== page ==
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A Seer Bids You Beware The Ides of March …

March 4, 2015

With less than two weeks until Selection Sunday on The Ides of March – AKA March 15, AKA Christmas for college hoop nerds – and feeling the need to get better acquainted with some of probable contenders to the NCAA throne, I made strategic use of the DVR to watch nine Top 25 teams over six games last Saturday, either live or taped from CBS and the ESPN family of networks (with apologies to Fox Sports 1, and NBCSN save for the Liverpool-Man City match I caught on Sunday). I wouldn’t call myself a “Seer”, but if you’re into bracket projection like I am, check out Bracket Matrix, which is a composite of 77 different bracket projections, along with links to each “bracketology” website from the widely disseminated like ESPN and CBS, to the more obscure; I enjoy ncaabracketology for including the “Last Four Byes” of the next four teams closest to the bubble and compiling a rankings system that accounts for both KenPom and RPI, the simulation tool on NCAA Game Simulator, and Team Rankings for their collective simulation statistics.

I’ll be putting out my own predictions for the Tournament field of 68 right before it is announced on Selection Sunday, as well as my yearly NCAA® Division I Men’s Basketball Championship preview in due course.  In the interim, I’ll share some observations on the games I watched as well as the near future prospects of the teams involved. Last week’s AP rankings are used for each team below when applicable; here are this week’s current poll rankings.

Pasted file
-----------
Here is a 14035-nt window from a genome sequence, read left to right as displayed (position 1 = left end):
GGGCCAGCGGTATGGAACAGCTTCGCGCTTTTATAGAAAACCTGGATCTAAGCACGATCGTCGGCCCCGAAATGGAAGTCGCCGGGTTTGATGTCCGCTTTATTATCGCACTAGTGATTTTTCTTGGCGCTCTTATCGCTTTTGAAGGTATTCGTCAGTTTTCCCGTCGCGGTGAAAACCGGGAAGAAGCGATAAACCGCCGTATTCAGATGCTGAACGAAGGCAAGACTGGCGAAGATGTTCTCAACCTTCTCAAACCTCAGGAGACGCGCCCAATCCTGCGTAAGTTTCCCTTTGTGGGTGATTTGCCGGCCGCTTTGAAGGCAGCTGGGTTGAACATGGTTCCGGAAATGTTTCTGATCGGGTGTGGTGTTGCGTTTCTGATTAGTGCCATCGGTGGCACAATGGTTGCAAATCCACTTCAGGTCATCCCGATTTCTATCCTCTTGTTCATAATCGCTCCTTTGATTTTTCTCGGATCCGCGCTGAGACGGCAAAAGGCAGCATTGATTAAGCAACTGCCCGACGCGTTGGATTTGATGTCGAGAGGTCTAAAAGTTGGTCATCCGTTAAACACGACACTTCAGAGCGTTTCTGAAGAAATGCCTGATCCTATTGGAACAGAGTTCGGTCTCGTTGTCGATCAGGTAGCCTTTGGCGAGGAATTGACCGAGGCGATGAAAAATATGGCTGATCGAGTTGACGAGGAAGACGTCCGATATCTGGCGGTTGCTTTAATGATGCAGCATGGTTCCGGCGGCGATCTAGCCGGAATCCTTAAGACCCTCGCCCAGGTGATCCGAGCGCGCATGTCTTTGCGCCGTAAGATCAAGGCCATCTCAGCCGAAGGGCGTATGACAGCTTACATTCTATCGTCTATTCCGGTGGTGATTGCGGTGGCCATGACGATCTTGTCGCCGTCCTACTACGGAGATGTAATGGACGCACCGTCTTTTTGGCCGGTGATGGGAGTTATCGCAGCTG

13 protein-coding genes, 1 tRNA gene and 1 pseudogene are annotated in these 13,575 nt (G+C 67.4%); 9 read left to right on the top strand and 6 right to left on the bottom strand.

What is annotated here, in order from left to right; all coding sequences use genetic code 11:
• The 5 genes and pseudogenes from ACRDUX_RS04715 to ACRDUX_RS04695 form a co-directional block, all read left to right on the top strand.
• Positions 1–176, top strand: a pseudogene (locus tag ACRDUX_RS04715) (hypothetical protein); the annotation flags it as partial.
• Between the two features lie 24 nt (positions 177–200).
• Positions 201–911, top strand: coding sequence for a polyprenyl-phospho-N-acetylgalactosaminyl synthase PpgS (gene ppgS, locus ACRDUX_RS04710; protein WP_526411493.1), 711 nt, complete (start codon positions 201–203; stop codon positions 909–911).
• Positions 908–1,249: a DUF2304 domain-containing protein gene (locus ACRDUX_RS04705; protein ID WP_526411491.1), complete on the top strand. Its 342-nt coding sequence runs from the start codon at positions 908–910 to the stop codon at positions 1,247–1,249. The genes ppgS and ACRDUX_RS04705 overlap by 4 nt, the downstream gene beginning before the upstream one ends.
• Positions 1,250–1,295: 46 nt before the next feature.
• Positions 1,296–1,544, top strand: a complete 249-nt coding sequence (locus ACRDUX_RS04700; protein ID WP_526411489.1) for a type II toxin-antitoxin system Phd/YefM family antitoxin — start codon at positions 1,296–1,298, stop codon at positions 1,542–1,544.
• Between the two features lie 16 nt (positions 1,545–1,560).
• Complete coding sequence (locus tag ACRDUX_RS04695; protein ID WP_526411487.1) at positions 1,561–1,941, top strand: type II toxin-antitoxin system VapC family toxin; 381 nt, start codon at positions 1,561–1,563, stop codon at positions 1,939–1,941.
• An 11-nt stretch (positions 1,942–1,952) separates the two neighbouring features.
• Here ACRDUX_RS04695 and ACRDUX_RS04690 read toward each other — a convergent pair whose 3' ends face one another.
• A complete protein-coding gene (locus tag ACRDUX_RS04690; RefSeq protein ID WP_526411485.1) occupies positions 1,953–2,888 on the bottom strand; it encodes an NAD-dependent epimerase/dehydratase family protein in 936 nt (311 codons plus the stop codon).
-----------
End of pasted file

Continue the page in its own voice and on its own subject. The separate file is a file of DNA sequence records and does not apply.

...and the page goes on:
Michigan (56) at #14 Maryland (66) – Mark Turgeon finally has a Mark Turgeon-type team at Maryland, centered around defensive toughness (#38 overall in defensive rebounding) & shooting (.373 3P%, .754 FT%). Melo Trimble is a freshman who doesn’t play like a freshman and he surrounded by seniors, including Dez Wells, the Xavier transfer and Evan Smotrycz, a Michigan transfer. They might be small along the frontline – 6’9″ Smotrycz and 6’9″ Jake Layman get the bulk of the minutes underneath as “stretch 4” forwards – but everyone on that floor can shoot from outside and complements Trimble’s penetration game perfectly. Having watched them upset #5 Wisconsin earlier in the week, there was potential for a letdown against struggling Michigan, but the Terrapins methodically put Michigan to bed as they shot their way to a 9-point lead at the end of the 1st half, then Wells and Trimble took turns dissecting Michigan’s defense in the 2nd. Depending on the matchups, I can see an NCAA run deep into the second weekend for this squad, and their opponents should definitely Fear the Turtle.  As for the Wolverines, they’ve been snake-bitten by injuries but next year promises to be a better one, even if out-for-the-season Caris LeVert turns pro, with all the young talent John Beilein has assembled in Ann Arbor. Call it a rebuilding year if you want, Michigan now is in the spoiler role for the Big 10 Conference Tournament.